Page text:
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I left San José in January 1971 to work for a progressive educational journal, EdCentric, at the National Student Association in Washington, D.C. Within a few months after arriving, I founded and became the first director of the National Gay Students Center, a national clearinghouse working to connect and exchange information between the newly emerging network of LGBT campus organizations within the United States.
One year after leaving San José, I read that students at Sacramento State University, represented by the student government, sued the chancellor in Sacramento County Superior Court and won the case forcing the university officially to recognize their group. The court upheld the students’ First Amendment rights to free speech and freedom of association by affirming their contention that “…to justify suppression of free speech, there must be reasonable grounds to fear that serious evil will result if free speech is practiced; there must be reasonable grounds to believe that the danger apprehended is imminent.”
During the early 1970s, I was an active member of Gay Liberation Front in Washington D.C., which formed the leading edge of a movement rising like a phoenix from the ashes of the Stonewall Inn in New York City. Our first meetings were held at Grace Church, the Washington Free Clinic in Georgetown, and All Souls Church on 16th Street, until we managed to rent a brownstone on S Street NW to establish a Gay Liberation Front living collective. Meetings provided a space for gays, lesbians, bisexual women and men, and trans people to come together and put into practice what feminists had taught us — that the “personal is the political.”
We laughed and we cried together. We shared our ideas and most intimate secrets. We dreamed our dreams and laid out plans for a world free from all the deadly forms of oppression. And, somewhere along our journey, we began inventing new ways of relating to one another.
For those of us assigned male at birth, we came to consciousness of how we had been stifled growing up in a culture that taught us to hate the feminine within – that taught us that if we were to be considered worthy, we must be athletic, independent, assertive, domineering, and competitive. Most of all, we at least began to rejected the idea that we must bury our emotions deep within the recesses of our souls.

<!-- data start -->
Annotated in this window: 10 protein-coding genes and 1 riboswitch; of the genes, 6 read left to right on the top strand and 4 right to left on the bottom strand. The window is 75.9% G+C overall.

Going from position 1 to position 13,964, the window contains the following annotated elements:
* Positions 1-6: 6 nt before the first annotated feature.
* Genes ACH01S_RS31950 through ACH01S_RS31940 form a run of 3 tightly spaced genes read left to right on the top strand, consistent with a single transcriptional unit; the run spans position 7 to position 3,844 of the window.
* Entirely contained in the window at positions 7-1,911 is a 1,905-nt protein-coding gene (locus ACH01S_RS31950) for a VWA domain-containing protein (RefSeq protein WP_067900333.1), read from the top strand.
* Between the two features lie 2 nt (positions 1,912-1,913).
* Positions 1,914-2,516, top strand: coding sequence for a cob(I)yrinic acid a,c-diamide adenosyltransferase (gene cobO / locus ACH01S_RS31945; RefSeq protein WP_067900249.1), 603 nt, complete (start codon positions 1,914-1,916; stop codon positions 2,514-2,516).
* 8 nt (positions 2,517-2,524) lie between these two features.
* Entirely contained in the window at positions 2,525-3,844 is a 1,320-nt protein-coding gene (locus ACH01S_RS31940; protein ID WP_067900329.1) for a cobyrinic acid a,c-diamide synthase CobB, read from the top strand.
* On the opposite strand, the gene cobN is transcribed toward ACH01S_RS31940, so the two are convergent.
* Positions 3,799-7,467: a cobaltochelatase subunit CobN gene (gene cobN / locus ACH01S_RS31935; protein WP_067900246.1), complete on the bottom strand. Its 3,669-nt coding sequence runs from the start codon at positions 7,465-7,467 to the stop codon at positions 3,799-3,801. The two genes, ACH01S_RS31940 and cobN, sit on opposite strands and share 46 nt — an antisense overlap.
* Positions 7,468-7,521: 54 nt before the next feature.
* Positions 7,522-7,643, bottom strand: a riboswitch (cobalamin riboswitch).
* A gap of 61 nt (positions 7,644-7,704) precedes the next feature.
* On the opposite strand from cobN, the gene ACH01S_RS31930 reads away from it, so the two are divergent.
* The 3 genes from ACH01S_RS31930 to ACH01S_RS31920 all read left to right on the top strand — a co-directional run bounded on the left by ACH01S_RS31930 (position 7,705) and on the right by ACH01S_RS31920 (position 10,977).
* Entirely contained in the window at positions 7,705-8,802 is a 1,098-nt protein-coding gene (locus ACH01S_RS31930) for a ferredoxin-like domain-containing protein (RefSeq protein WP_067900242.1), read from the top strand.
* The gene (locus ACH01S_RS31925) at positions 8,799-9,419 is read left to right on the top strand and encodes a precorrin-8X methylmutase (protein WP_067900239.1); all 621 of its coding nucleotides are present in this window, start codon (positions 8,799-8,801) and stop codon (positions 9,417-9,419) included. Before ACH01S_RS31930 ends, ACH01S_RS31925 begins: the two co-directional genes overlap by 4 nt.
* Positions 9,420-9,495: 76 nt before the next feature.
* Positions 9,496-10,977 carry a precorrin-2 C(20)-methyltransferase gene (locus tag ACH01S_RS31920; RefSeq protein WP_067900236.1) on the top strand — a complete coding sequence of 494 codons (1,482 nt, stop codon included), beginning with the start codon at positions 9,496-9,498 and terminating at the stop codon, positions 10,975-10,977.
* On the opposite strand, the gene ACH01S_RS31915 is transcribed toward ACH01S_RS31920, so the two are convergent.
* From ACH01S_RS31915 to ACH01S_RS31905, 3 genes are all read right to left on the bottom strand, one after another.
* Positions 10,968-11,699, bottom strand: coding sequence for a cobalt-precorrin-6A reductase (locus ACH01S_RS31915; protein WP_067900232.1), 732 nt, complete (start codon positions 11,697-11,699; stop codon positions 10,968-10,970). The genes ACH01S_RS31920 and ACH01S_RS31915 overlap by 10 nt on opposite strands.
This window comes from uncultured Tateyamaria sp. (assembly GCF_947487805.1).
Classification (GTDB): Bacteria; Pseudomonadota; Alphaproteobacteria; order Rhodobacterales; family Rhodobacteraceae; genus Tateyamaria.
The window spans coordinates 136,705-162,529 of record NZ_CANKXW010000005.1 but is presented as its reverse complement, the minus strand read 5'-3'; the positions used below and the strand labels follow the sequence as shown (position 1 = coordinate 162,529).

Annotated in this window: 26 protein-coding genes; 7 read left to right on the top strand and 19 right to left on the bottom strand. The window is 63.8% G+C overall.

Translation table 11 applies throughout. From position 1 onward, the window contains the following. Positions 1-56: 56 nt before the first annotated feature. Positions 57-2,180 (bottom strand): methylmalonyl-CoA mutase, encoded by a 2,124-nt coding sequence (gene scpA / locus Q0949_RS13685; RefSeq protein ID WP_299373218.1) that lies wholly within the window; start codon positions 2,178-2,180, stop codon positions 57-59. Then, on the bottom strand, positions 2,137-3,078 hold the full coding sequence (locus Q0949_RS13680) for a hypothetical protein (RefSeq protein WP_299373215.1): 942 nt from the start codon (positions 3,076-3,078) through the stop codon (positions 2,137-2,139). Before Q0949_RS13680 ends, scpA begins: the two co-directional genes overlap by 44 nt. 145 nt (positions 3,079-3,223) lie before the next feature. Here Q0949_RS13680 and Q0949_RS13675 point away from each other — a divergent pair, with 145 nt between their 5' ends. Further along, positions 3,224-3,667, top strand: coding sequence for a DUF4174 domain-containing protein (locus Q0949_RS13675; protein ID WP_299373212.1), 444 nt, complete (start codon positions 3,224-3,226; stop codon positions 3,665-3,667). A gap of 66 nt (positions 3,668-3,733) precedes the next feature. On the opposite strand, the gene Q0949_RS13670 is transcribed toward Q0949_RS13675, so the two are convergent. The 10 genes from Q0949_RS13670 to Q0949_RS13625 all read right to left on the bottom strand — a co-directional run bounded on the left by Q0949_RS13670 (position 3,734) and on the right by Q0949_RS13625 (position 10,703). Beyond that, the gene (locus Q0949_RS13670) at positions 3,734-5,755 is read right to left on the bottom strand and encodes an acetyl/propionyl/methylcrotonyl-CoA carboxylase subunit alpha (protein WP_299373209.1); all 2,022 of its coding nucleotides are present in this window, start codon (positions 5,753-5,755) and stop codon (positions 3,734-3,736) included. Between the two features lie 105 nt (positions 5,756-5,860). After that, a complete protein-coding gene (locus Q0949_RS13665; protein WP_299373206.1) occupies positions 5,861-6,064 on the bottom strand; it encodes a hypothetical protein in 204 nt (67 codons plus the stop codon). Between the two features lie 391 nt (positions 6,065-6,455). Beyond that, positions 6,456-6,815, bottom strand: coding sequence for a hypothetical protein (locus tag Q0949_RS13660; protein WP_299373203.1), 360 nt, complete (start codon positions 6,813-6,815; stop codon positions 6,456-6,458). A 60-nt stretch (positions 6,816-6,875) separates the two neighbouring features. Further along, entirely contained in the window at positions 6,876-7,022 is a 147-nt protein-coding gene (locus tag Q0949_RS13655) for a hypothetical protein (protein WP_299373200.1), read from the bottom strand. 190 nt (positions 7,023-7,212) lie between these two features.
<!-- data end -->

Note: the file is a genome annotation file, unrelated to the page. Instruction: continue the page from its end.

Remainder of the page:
Through the years, with the increasing visibility and recognition of people along the trans spectrum and of intersex people who have contested and shaken traditionally dichotomous binary notions of gender and sexuality, I have been able to go even further in my “coming out” process.
Their stories and experiences have great potential to bring us back into the future — a future in which anyone and everyone on the gender spectrum everywhere will live freely, unencumbered by social taboos and cultural norms of gender.
I am proud and thankful to those who have laid the path and all who have traveled and extended its course by courageously calling into question this social myth of gendernormativity, the boxes society places us into as it imposes upon us our gender scripts.
Trans and intersex people have opened the boxes for all of us ultimately to obliterate the gender status quo of binary oppositions by demonstrating the visible ways, the options upon an enormous gender continuum — one that does not depend upon a sex assigned to us, a sex that is imposed and forced upon us by others. The trans and intersex communities have shown us the essential fluidity of gender.
In my case, who said old dogs can’t learn new tricks? That is simply an ageist expression anyway!